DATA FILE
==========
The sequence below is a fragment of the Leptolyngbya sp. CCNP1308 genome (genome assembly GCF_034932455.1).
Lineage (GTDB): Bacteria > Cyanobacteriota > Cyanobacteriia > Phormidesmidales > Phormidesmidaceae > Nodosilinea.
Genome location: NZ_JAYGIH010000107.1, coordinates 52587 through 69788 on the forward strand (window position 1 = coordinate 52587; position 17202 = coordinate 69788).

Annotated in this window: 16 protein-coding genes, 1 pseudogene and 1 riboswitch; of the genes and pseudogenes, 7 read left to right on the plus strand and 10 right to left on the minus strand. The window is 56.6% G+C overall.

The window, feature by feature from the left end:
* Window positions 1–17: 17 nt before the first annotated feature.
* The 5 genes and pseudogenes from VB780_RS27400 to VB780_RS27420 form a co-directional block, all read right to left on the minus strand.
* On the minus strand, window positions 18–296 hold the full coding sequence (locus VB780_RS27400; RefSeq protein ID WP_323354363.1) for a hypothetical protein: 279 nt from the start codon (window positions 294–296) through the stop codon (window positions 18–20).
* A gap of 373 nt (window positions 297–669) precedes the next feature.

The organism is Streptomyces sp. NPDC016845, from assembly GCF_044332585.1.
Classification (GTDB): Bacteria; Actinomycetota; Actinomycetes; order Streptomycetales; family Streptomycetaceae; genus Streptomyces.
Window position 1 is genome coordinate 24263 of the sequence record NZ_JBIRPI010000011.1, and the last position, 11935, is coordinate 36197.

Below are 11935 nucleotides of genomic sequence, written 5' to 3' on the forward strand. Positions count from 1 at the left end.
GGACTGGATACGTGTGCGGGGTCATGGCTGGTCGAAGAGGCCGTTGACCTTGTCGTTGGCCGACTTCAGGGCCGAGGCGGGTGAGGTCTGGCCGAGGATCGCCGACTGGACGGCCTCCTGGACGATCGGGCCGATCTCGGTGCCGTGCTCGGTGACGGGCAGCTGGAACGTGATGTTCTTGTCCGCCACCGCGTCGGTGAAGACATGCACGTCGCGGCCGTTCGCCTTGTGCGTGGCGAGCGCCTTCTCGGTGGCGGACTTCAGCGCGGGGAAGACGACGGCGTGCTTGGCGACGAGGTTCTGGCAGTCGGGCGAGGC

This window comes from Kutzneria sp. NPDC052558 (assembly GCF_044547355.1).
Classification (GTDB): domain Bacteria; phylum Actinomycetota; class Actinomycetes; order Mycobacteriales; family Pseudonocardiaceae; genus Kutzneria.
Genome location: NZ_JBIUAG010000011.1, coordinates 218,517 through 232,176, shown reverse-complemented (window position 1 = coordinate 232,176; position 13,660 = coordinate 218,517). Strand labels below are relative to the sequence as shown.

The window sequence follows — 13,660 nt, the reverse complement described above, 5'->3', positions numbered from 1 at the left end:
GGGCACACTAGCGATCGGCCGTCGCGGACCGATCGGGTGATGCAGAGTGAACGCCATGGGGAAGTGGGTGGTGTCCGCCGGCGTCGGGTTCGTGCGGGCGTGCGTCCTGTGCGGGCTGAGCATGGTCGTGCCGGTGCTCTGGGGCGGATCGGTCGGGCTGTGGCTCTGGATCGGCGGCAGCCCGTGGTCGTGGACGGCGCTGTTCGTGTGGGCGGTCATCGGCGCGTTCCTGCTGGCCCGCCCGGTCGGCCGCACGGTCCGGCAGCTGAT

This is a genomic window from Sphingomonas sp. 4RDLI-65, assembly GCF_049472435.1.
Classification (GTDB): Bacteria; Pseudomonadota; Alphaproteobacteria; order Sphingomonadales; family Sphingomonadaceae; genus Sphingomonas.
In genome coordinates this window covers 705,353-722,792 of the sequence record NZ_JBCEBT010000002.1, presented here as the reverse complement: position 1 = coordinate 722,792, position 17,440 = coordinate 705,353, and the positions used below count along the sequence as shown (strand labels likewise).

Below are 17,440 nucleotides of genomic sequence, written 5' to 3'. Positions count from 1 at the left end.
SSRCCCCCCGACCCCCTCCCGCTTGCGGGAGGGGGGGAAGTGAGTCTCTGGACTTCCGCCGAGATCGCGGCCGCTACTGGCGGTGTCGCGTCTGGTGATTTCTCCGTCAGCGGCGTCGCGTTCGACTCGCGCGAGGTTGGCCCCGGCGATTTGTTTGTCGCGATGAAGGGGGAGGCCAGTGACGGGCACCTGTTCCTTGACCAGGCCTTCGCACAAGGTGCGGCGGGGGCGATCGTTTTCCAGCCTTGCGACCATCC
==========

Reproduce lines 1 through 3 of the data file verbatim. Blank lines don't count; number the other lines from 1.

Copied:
The sequence below is a fragment of the Leptolyngbya sp. CCNP1308 genome (genome assembly GCF_034932455.1).
Lineage (GTDB): Bacteria > Cyanobacteriota > Cyanobacteriia > Phormidesmidales > Phormidesmidaceae > Nodosilinea.
Genome location: NZ_JAYGIH010000107.1, coordinates 52587 through 69788 on the forward strand (window position 1 = coordinate 52587; position 17202 = coordinate 69788).